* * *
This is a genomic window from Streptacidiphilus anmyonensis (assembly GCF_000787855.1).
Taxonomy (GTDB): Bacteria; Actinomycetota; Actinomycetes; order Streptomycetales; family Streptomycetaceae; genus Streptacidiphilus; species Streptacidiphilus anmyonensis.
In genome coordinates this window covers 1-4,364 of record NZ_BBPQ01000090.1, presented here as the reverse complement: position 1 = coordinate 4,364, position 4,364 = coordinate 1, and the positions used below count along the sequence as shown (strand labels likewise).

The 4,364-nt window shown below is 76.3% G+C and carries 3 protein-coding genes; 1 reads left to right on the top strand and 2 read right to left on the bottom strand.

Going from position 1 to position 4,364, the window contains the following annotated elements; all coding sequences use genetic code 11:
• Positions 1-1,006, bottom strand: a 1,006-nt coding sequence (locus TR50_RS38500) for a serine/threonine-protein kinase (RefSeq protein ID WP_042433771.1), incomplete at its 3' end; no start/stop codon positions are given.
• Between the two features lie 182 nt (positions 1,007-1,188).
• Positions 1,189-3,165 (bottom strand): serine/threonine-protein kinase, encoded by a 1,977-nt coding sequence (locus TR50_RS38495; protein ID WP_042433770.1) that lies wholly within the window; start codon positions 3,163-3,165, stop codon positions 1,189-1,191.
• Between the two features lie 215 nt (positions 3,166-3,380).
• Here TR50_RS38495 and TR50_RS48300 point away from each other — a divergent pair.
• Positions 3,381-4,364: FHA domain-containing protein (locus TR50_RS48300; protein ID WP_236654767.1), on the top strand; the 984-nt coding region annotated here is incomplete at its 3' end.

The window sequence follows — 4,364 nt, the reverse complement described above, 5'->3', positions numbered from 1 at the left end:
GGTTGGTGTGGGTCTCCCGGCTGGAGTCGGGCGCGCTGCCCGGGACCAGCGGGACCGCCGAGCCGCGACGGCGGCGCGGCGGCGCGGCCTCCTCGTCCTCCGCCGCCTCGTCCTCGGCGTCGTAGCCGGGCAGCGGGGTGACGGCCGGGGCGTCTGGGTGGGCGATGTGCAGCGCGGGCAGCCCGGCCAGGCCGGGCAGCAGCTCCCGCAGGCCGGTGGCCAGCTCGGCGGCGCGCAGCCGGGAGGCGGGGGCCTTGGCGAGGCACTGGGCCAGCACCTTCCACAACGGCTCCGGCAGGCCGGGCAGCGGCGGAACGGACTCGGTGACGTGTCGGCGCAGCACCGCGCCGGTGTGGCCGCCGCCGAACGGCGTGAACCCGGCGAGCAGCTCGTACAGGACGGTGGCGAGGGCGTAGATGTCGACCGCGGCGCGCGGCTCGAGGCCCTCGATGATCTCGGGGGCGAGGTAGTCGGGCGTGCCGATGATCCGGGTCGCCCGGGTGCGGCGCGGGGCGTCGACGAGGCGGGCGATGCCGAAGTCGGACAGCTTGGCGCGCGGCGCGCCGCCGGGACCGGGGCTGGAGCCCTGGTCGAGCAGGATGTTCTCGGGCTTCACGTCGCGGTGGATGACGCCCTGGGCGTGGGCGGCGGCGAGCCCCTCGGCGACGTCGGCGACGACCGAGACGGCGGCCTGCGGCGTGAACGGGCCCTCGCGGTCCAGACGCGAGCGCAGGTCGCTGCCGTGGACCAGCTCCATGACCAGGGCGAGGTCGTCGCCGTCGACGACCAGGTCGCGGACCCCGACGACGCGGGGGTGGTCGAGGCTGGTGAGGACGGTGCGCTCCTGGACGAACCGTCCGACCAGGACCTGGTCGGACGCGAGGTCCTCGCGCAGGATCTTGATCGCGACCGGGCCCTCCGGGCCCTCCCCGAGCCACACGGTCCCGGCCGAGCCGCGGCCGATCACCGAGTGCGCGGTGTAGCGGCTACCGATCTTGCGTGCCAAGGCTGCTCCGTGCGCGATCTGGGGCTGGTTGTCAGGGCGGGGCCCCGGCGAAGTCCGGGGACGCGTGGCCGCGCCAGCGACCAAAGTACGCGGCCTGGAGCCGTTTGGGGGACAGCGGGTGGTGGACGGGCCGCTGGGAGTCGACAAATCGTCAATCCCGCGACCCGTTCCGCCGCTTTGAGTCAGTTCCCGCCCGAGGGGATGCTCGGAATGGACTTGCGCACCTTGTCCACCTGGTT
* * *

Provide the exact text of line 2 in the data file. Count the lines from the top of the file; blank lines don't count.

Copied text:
Taxonomy (GTDB): Bacteria; Actinomycetota; Actinomycetes; order Streptomycetales; family Streptomycetaceae; genus Streptacidiphilus; species Streptacidiphilus anmyonensis.